It’s nice to be able to remove another dependency from my e2e tests and still allow calling APIs using a nice API and reusing the existing objects that Playwright provides. I am continually blown away by how Playwright continues getting more and more awesome 😎

Categories
Playwright

Selecting hard to identify elements with Playwright

Say you have a web app which displays a table of dynamic data that looks like this:

Admire my beautiful design skills!

And the DOM looks like:

<table>
    <theader>
      <tr>
        <th>Status</th>
        <th>Name</th>
        <th>Actions</th>
      </tr>
    </theader>
    <tbody>
      <tr>
        <td>OPEN</td>
        <td>Cactus</td>
        <td>
          <div>
            <button>CLICK ME</button>
          </div>
        </td>
      </tr>
      <tr>
        <td>CLOSED</td>
        <td>Succulent</td>
        <td>
          <div>
            <button>CLICK ME</button>
          </div>
        </td>
      </tr>
      <tr>
        <td>OPEN</td>
        <td>Aloe</td>
        <td>
          <div>
            <button>CLICK ME</button>
          </div>
        </td>
      </tr>
      <tr>
        <td>OPEN</td>
        <td>Agave</td>
        <td>
          <div>
            <button>CLICK ME</button>
          </div>
        </td>
      </tr>
    </tbody>
  </table>

Say you’re writing an e2e test that adds an item to the table dynamically (with a new name each time) and you need to click the button on the corresponding line to complete your e2e test.

How do you select the button based upon the name of the item you just created? Let’s save Agave?

I feel like the best possible approach is to add a data- attribute to the buttons so you can know exactly which one to click. Something like <button data-name="Agave">Agave</button"

A previous article I wrote on using data attributes

But if you can’t add that value to each row – what’s the next best thing to do?

Playwright has a pretty neat test recorder (even though I don’t like test recorders) – so let’s see what it generates

I launch Playwright Inspector (which has the Record function) with

npx playwright open https://webdriverjsdemo.github.io/table/

After clicking Record, and then clicking the four buttons on the table in order from top-bottom, the Inspector tool gives me:

Clicking the four buttons here
  await page.click('text=CLICK ME');
  await page.click('text=Succulent CLOSED CLICK ME >> button');
  await page.click('text=Aloe OPEN CLICK ME >> button');
  await page.click('text=Agave OPEN CLICK ME >> button');

The issue with this generated code is it relies on the status values which can change, also if the status column was removed in a future change it would fail which makes the tests brittle.

We can use the Playwright Inspector “Explore” feature to enter a selector value and see whether it finds what we’re looking for in the DOM.

If we took one of the selectors above and tried to remove the bit we don’t care about from the text you can see it doesn’t find what we want:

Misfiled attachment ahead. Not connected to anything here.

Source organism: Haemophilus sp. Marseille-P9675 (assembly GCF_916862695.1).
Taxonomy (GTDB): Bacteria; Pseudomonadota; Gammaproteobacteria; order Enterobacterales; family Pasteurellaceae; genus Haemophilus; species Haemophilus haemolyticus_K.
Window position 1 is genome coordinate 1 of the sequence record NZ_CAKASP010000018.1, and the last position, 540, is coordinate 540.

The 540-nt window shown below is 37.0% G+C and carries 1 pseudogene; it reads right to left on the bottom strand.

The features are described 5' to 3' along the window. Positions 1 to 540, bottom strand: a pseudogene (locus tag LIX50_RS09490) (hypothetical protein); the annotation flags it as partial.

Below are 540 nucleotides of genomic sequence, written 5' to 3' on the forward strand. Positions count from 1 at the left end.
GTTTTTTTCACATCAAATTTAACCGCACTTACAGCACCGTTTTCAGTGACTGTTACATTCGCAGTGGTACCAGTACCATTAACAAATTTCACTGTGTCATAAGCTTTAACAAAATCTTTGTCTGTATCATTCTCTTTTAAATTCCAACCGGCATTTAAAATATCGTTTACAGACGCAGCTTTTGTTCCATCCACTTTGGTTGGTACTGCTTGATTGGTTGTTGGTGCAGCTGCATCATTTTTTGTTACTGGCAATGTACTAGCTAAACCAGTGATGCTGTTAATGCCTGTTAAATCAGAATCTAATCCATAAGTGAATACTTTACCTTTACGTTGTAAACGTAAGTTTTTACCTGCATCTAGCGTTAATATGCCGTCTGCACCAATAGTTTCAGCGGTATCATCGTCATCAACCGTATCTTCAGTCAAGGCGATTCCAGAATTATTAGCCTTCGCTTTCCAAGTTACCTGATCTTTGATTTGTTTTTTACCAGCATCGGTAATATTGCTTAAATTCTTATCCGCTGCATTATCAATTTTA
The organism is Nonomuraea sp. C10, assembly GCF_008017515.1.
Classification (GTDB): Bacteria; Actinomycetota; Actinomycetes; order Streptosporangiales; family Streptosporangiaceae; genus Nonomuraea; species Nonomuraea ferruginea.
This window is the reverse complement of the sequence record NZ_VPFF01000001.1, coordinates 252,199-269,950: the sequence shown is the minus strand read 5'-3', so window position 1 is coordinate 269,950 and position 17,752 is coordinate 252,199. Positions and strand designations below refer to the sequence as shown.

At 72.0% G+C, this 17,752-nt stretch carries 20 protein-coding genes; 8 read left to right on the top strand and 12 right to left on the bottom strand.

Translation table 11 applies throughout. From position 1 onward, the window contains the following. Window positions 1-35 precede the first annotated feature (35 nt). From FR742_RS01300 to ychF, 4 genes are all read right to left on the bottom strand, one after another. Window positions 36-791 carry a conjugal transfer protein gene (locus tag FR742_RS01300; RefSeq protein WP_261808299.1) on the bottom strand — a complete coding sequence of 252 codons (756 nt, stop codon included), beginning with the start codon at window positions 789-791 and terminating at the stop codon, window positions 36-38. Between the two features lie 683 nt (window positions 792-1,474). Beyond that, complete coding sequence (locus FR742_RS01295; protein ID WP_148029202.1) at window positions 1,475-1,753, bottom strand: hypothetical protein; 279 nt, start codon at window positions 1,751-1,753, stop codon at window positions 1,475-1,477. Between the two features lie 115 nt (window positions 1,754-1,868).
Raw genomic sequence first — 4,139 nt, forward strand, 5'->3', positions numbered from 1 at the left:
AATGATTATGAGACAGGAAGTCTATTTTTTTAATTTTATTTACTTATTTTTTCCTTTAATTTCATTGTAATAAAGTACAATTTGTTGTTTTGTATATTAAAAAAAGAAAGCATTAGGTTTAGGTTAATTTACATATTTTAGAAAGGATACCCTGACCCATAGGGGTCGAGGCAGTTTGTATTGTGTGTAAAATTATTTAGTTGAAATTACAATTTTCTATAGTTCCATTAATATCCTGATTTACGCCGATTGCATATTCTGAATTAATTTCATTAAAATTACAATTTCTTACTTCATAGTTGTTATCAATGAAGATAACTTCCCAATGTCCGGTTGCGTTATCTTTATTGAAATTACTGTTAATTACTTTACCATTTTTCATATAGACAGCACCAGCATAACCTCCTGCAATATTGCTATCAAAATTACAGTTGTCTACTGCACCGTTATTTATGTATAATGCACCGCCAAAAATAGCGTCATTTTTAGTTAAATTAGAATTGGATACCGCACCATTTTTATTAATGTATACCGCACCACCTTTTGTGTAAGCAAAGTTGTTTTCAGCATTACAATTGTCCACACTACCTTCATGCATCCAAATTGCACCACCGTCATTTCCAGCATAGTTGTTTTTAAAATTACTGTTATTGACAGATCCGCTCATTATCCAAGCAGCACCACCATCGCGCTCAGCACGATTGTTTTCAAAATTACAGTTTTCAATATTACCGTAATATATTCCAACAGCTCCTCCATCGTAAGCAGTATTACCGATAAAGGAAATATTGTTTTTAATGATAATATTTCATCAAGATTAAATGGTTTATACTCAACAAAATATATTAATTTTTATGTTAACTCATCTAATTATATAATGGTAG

text=Agave >> button

Doing some research I found there’s an option to find any element containing some text, we can choose the row containing the text “Agave” (or whatever the name of the record we created is) and then choose the button belonging to that row:

tr:has-text("Agave") >> button

The important thing to note here is we are selecting the row, even though the cell contains the text we’re looking for.

I think this is probably the best option if we don’t have ability to change the DOM and add data attributes – it’s the least brittle as any additional columns could be added to the table and it would still work.

Some other options I investigated were locators based on position

For example, you can write a selector that finds the buttons to the right of the text we’re looking for:

button:right-of(:text("Agave"))

But as you can see from the image above it locates all the buttons as they’re all technically to the right of the text – just not immediately to the right.

Summary

Whilst it’s good practice to add testability features to your app, Playwright also offers powerful ways to select elements based on text and DOM layout if you can’t. You can read all about the Playwright selectors here.

Categories
Playwright

Running parallel Playwright Tests within a single spec file

Playwright by default runs all tests within a single spec file in order using the same worker, and runs tests in different spec files in parallel.

You can now use the test.describe.parallel block to specify that all tests contained in the block are independent and can be run in parallel. This can mean faster test runs.

There’s also test.describe.serial to specify the tests contained should be run one after another, and the subsequent tests won’t be run if an earlier test fails.

There’s also test.step which can be used to break tests down further into a series of steps.

I’ve updated my example TypeScript tests to use the parallel format.

Categories
Aside

Microsoft Teams

Most of my meetings nowadays are held online.

I hate being late to meetings, but I also like getting things done. When my calendar gives me the reminder about a meeting 10 mins before I’ve developed a habit of joining the meeting straight away so I am already in the meeting when other people join. That way I can continue my work without forgetting to join right on time. I’ve found if I don’t do that I’ll dismiss the notification, get caught up in my work (flow) and forget to join.

This was all well and good at my previous company where we used Google Meet. But my current company uses Microsoft Teams and when I join 10 mins early everyone else invited to the meeting gets a notification telling them I’ve started the meeting! Who designed Microsoft Teams thinking that was a good idea!?!

Any ideas how I can work with this?